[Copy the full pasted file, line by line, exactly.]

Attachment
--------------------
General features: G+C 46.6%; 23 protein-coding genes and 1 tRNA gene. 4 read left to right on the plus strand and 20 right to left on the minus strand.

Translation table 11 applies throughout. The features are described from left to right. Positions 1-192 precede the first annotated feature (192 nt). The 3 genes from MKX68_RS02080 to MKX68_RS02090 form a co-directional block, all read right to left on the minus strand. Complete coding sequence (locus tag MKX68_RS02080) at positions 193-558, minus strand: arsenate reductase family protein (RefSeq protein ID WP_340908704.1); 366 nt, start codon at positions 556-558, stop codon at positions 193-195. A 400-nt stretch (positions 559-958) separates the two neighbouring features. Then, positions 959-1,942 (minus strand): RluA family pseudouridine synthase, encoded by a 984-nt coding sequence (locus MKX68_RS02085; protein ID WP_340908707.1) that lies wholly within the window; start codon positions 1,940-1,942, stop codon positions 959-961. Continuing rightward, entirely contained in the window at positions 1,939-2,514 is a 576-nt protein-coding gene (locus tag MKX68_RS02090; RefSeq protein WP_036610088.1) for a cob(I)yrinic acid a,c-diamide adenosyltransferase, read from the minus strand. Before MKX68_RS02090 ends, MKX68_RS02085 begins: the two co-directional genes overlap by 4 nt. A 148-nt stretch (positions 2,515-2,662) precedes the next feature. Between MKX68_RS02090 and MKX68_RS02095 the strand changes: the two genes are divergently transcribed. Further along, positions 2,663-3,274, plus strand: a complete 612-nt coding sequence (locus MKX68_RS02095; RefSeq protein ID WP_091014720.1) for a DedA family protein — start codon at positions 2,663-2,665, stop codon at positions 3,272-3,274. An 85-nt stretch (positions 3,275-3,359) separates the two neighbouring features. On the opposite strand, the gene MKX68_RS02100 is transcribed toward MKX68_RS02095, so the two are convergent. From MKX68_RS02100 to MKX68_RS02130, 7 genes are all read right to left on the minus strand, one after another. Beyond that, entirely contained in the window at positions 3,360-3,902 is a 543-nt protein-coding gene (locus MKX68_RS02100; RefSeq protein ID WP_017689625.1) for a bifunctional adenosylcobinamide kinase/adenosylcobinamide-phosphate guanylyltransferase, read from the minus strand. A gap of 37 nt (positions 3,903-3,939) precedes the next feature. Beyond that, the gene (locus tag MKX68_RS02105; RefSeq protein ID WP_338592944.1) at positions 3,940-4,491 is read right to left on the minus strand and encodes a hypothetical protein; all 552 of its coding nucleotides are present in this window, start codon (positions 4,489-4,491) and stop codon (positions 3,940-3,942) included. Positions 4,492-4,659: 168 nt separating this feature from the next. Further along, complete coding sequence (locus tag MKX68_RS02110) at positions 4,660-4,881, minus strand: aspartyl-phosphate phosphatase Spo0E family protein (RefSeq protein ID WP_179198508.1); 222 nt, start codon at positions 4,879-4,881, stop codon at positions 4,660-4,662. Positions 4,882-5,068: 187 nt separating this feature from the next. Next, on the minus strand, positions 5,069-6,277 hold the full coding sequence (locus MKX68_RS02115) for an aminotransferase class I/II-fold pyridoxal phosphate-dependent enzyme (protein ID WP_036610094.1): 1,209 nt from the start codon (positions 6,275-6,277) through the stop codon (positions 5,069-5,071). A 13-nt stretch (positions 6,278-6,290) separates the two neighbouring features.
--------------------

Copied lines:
General features: G+C 46.6%; 23 protein-coding genes and 1 tRNA gene. 4 read left to right on the plus strand and 20 right to left on the minus strand.

Translation table 11 applies throughout. The features are described from left to right. Positions 1-192 precede the first annotated feature (192 nt). The 3 genes from MKX68_RS02080 to MKX68_RS02090 form a co-directional block, all read right to left on the minus strand. Complete coding sequence (locus tag MKX68_RS02080) at positions 193-558, minus strand: arsenate reductase family protein (RefSeq protein ID WP_340908704.1); 366 nt, start codon at positions 556-558, stop codon at positions 193-195. A 400-nt stretch (positions 559-958) separates the two neighbouring features. Then, positions 959-1,942 (minus strand): RluA family pseudouridine synthase, encoded by a 984-nt coding sequence (locus MKX68_RS02085; protein ID WP_340908707.1) that lies wholly within the window; start codon positions 1,940-1,942, stop codon positions 959-961. Continuing rightward, entirely contained in the window at positions 1,939-2,514 is a 576-nt protein-coding gene (locus tag MKX68_RS02090; RefSeq protein WP_036610088.1) for a cob(I)yrinic acid a,c-diamide adenosyltransferase, read from the minus strand. Before MKX68_RS02090 ends, MKX68_RS02085 begins: the two co-directional genes overlap by 4 nt. A 148-nt stretch (positions 2,515-2,662) precedes the next feature. Between MKX68_RS02090 and MKX68_RS02095 the strand changes: the two genes are divergently transcribed. Further along, positions 2,663-3,274, plus strand: a complete 612-nt coding sequence (locus MKX68_RS02095; RefSeq protein ID WP_091014720.1) for a DedA family protein — start codon at positions 2,663-2,665, stop codon at positions 3,272-3,274. An 85-nt stretch (positions 3,275-3,359) separates the two neighbouring features. On the opposite strand, the gene MKX68_RS02100 is transcribed toward MKX68_RS02095, so the two are convergent. From MKX68_RS02100 to MKX68_RS02130, 7 genes are all read right to left on the minus strand, one after another. Beyond that, entirely contained in the window at positions 3,360-3,902 is a 543-nt protein-coding gene (locus MKX68_RS02100; RefSeq protein ID WP_017689625.1) for a bifunctional adenosylcobinamide kinase/adenosylcobinamide-phosphate guanylyltransferase, read from the minus strand. A gap of 37 nt (positions 3,903-3,939) precedes the next feature. Beyond that, the gene (locus tag MKX68_RS02105; RefSeq protein ID WP_338592944.1) at positions 3,940-4,491 is read right to left on the minus strand and encodes a hypothetical protein; all 552 of its coding nucleotides are present in this window, start codon (positions 4,489-4,491) and stop codon (positions 3,940-3,942) included. Positions 4,492-4,659: 168 nt separating this feature from the next. Further along, complete coding sequence (locus tag MKX68_RS02110) at positions 4,660-4,881, minus strand: aspartyl-phosphate phosphatase Spo0E family protein (RefSeq protein ID WP_179198508.1); 222 nt, start codon at positions 4,879-4,881, stop codon at positions 4,660-4,662. Positions 4,882-5,068: 187 nt separating this feature from the next. Next, on the minus strand, positions 5,069-6,277 hold the full coding sequence (locus MKX68_RS02115) for an aminotransferase class I/II-fold pyridoxal phosphate-dependent enzyme (protein ID WP_036610094.1): 1,209 nt from the start codon (positions 6,275-6,277) through the stop codon (positions 5,069-5,071). A 13-nt stretch (positions 6,278-6,290) separates the two neighbouring features.